Where is the Associated Press's lead story that attempts to defuse the manipulation with an account of how the journalists of the agency, followed by the press the world over, allowed themselves to be led into this trap with such incredible guilelessness?
One hatred ties these disparate movements together, the longest hatred that is both widespread and resurgent. Around the world, there is the threatening and all too familiar specter of the hatred of Jews.
The notion that any Jew who is dedicated to justice for all people harbors self-hatred defies common sense. Given the self-esteem it takes to stand for justice amidst fierce denunciation, a more accurate assessment is that these are self-loving Jews.
Evangelicals have shaped some of the country's most controversial domestic policy debates, from abortion to gay rights. A growing coalition within the larger evangelical movement has also begun to quietly shape a much different debate involving the future of Israel.
The world has grown accustomed to Jews fighting Arabs -- but what to do when the greatest threat to Israel's future is Jews fighting Jews? If the Zionist dream is going to survive, Modern-Orthodox, Conservative and Reform Jews must be heard.
We have had 64 years of building a homeland for the Jewish people, an heroic task that has at times succeeded beyond our wildest dreams, and of which we are immensely proud, and at times let us down in deep and painful ways. That is what it means to be in a loving relationship.
On Israel's 64th birthday, I've been thinking about how to share that love of Israel with my daughters, even while I know the Israel they will come to know may seem different than when I first went 40 years ago.
I am a Zionist because Israel is the most important project of the Jewish people in my lifetime, and I will do what I can to help make it work, no matter the odds. And what seems to me needed to make it work is a revival of Zionism's earlier aspirations.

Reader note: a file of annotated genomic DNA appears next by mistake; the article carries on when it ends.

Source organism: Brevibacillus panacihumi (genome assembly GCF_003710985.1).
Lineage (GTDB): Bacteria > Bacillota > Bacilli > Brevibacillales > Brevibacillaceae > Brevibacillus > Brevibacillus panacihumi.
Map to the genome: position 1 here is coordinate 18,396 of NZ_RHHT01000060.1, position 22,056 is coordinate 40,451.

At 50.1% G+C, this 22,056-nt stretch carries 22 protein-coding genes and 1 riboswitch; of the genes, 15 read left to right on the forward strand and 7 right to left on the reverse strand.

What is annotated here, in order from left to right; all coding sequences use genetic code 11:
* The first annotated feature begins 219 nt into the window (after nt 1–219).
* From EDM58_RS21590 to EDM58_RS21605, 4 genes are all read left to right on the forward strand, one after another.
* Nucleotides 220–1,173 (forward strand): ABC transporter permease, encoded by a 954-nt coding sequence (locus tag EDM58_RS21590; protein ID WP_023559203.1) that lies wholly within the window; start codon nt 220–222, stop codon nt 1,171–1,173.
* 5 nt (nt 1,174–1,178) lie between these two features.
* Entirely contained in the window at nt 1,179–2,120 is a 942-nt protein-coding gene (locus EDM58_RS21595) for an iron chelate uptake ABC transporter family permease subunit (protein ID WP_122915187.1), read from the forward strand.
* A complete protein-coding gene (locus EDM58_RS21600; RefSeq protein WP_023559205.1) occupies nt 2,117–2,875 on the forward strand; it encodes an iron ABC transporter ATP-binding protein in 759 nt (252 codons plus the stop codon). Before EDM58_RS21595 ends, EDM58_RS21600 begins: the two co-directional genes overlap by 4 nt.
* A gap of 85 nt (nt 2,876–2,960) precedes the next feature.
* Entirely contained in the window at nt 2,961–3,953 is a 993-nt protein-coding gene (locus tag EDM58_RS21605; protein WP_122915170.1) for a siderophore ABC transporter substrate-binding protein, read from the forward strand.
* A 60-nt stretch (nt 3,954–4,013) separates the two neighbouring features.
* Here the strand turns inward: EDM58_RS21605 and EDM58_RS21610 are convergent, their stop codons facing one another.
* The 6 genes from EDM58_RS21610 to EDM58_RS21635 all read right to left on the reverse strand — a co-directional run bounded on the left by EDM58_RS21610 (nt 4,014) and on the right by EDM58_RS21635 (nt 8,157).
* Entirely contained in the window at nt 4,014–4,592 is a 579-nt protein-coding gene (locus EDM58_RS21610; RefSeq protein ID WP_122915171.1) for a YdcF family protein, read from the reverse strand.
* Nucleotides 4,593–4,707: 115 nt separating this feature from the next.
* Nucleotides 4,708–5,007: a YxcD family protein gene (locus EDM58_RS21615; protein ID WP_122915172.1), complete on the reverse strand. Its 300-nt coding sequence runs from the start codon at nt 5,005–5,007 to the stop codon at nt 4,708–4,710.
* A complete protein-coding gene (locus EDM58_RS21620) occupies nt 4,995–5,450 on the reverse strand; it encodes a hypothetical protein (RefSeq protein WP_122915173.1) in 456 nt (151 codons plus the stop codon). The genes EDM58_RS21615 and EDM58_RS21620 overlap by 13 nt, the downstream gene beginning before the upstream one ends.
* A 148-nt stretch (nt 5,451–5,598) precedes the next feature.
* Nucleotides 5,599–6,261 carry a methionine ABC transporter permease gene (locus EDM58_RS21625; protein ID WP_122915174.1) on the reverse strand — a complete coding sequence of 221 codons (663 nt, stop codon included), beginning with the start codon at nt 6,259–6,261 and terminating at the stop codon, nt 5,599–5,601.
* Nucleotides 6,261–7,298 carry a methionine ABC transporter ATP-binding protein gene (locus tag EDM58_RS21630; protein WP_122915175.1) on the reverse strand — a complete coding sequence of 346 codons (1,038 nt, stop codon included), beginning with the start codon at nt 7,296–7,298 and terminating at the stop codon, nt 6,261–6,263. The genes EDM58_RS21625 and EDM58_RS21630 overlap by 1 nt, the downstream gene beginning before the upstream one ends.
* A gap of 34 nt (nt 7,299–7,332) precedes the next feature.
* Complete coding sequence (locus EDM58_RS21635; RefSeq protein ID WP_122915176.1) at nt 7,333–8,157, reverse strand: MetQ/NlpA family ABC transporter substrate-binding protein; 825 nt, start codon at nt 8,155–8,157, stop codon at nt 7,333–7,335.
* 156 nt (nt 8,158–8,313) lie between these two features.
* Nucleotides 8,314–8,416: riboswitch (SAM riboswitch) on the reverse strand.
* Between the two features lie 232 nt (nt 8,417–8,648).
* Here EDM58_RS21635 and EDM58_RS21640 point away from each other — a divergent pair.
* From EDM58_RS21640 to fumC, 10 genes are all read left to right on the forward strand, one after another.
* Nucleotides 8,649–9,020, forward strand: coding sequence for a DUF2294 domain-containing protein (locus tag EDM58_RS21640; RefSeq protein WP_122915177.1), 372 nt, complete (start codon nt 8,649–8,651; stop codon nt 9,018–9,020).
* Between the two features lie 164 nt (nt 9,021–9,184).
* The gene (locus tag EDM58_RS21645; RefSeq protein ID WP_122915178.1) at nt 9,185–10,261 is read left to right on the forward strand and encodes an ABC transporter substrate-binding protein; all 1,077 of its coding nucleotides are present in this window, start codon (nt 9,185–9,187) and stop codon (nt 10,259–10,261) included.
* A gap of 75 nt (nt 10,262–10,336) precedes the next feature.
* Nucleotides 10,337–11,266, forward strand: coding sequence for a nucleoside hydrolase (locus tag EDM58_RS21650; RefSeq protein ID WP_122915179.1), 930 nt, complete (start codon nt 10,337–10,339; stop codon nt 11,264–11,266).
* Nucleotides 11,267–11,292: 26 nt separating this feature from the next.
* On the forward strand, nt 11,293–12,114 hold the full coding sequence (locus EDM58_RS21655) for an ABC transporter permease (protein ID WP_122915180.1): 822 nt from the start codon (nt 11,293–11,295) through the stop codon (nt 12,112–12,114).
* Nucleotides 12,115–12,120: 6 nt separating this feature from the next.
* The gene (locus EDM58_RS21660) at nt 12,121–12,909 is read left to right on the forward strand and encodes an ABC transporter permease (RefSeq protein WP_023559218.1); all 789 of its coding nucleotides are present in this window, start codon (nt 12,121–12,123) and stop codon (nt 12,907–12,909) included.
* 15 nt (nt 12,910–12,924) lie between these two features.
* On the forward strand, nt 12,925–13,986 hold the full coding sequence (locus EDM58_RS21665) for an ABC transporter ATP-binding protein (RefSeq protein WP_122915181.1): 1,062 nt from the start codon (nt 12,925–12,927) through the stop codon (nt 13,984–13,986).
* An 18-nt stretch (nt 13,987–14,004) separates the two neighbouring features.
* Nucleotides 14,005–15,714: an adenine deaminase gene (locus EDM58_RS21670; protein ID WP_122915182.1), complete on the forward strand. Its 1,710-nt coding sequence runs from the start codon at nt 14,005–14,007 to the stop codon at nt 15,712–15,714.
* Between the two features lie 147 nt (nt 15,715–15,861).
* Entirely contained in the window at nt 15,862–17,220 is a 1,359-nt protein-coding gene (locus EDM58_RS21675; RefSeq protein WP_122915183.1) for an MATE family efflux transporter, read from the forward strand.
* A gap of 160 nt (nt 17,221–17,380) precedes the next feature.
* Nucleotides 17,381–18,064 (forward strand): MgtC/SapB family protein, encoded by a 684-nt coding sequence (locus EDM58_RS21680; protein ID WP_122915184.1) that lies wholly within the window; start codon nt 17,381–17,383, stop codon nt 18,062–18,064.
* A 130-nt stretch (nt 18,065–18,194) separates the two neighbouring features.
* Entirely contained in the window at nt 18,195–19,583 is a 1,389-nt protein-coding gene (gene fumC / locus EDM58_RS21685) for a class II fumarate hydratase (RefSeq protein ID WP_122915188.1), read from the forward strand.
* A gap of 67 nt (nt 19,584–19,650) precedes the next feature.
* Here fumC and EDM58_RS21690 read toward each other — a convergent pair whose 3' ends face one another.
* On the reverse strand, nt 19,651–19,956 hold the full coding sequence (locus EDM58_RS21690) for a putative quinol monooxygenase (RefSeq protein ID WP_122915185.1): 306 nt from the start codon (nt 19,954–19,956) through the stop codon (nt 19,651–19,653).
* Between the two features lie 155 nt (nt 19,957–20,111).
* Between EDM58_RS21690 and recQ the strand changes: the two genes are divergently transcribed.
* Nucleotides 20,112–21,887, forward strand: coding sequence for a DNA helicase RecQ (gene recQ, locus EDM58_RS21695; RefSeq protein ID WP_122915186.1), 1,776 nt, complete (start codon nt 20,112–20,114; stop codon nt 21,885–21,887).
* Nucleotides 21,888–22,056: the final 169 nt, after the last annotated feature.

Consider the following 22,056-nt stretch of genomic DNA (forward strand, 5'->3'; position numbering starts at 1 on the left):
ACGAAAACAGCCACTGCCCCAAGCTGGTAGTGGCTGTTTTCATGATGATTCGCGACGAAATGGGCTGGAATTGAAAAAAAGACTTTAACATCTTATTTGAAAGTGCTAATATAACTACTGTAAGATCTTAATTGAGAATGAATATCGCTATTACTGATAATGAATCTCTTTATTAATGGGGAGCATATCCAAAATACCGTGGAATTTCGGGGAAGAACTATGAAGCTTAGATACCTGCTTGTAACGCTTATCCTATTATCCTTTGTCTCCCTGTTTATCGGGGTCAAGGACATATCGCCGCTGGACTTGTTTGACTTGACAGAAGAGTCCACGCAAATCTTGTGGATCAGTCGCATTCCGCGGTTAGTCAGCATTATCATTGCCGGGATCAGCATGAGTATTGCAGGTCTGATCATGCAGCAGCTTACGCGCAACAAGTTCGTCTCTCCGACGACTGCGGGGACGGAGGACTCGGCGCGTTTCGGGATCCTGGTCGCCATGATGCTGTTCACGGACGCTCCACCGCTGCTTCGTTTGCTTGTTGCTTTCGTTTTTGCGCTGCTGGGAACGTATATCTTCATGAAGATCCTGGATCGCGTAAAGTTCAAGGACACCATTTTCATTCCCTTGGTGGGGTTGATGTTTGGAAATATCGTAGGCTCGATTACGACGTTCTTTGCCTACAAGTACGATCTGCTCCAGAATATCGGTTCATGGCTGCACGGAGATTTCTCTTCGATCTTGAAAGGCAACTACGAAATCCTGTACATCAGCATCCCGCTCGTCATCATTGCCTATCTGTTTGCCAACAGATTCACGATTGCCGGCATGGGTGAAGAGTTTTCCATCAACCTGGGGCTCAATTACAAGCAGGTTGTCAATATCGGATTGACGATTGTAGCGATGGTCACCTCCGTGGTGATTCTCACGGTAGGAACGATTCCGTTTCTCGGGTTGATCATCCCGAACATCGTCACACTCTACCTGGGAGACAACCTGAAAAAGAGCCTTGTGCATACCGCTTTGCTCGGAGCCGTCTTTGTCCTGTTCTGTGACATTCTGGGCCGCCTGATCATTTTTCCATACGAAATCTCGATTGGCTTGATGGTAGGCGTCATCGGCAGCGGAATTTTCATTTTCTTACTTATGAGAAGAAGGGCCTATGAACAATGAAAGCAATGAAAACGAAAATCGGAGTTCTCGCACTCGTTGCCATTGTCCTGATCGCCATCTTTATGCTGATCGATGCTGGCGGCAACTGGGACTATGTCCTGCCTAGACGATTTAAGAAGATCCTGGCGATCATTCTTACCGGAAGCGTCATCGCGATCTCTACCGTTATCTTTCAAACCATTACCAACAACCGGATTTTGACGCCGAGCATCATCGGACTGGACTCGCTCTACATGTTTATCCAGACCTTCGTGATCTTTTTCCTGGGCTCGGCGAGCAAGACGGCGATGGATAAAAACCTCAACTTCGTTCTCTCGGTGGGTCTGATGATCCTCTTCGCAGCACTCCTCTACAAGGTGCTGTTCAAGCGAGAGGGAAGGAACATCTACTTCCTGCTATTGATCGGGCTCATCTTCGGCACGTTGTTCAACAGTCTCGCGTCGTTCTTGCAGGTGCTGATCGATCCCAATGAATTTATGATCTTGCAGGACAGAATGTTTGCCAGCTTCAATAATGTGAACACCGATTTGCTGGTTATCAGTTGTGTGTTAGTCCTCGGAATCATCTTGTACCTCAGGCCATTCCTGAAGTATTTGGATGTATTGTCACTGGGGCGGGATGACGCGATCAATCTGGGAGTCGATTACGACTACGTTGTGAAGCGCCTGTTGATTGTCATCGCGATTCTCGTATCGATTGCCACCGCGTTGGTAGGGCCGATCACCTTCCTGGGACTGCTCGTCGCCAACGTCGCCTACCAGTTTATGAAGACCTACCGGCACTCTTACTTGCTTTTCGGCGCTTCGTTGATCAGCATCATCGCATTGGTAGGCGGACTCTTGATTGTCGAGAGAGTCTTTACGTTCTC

Yes, I am a Zionist. Wholeheartedly. If at all, I am now more explicitly Zionist than I was in my younger years. I am sorry and troubled that it has become so hard for so many to describe themselves in these terms.
Zionists of the left must contend with two sorts of challenge. One challenge comes from without -- from those who deny the legitimacy of a sovereign Jewish homeland -- and one from within -- from those with positions that put Israel at grave risk both morally and physically.
Here is the Zionist movement's next goal: to take the lead in informing our People's self-expression in art and politics and business alike, so as to pioneer a path toward a more fulfilling collective life.
Can the Jewish people survive without a Jewish and democratic state in the Land of Israel? For a while, perhaps. But creative Jewish survival needs a state to strengthen Jewish identity, foster Jewish unity and offer a meaningful Jewish response to the emptiness of modern life.
Israel's founders understood that Israel cannot treat its minorities the way that Jews were treated throughout history. A world view of how the Jews can realize their national aspirations in a socially just manner is as relevant today as it was then.
Hard though it may be, I think it is better to struggle constantly between particularism and universalism -- to struggle between the demands of actual, complex situations and circumstances and the horizons or principles that let us project better ones.
Zionism's plummet as a compelling idea -- beyond, that is, the political or religious right -- isn't merely the byproduct of insidious propaganda or of the bullying of leftwing academics. The term has stumbled into something worse than obsolescence.
Sometimes I feel that I am the last of a vanishing species of people who had deep convictions about taking responsibility for the destiny of the Jews and about mending themselves as part of a universal movement aimed at making the world a better place.
The Zionist movement succeeded in creating a homeland for the Jewish people in the Land of Israel more than 60 years ago. Its current challenge is to become a truly liberal democratic country of all its citizens and work toward peace with a homeland for the Palestinian people in Palestine.